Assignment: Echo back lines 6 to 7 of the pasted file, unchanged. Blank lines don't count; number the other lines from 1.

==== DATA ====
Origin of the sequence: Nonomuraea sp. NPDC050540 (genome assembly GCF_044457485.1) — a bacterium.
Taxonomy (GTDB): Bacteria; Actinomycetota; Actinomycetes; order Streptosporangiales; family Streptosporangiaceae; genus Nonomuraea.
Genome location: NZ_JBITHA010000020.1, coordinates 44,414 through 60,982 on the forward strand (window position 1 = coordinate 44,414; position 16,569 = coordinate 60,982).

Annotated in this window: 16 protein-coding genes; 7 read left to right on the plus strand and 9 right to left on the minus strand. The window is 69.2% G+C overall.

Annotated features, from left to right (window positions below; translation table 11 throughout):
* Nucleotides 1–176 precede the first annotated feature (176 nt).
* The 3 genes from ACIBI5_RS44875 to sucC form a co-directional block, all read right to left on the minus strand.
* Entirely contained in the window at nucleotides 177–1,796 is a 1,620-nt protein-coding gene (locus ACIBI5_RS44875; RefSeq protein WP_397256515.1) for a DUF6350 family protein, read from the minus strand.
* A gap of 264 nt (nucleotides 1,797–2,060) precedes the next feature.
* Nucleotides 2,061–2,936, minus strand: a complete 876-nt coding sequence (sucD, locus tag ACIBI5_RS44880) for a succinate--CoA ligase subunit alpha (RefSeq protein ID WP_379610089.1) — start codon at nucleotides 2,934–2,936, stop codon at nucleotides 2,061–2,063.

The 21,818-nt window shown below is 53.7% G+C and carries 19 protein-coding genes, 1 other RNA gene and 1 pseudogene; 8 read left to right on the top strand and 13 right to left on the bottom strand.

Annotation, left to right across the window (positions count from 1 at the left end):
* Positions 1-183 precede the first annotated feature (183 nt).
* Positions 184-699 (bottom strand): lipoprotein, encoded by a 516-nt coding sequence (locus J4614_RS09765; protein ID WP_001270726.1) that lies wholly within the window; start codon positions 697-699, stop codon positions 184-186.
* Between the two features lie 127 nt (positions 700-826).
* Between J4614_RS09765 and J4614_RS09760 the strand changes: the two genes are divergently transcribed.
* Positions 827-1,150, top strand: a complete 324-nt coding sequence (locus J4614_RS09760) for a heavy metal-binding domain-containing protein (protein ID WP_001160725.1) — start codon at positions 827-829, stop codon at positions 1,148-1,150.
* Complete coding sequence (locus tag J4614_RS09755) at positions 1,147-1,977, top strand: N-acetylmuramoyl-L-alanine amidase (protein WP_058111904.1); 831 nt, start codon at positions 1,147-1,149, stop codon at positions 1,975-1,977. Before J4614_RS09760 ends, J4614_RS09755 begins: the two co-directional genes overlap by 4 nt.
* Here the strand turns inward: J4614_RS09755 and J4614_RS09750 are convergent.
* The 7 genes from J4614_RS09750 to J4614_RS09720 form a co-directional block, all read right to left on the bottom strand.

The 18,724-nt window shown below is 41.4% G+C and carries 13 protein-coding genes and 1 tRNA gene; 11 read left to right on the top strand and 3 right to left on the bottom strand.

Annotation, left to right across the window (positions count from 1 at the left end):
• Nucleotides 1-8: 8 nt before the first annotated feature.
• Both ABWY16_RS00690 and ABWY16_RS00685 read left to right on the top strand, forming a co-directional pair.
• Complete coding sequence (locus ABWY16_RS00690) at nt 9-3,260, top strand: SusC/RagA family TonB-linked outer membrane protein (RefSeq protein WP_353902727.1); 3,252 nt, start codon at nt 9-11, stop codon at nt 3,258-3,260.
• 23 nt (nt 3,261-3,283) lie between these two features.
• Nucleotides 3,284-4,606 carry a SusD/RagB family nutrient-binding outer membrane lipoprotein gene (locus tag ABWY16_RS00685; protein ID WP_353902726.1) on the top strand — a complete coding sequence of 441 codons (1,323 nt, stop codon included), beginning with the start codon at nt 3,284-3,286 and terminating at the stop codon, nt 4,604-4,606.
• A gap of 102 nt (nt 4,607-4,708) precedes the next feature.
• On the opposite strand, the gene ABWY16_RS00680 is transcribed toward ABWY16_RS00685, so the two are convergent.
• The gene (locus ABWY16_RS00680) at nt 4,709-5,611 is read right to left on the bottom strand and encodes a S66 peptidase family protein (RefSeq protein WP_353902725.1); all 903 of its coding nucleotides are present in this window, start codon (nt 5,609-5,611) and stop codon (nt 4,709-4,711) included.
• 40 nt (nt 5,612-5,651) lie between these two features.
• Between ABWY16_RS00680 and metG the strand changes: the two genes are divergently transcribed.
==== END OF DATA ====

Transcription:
* Nucleotides 1–176 precede the first annotated feature (176 nt).
* The 3 genes from ACIBI5_RS44875 to sucC form a co-directional block, all read right to left on the minus strand.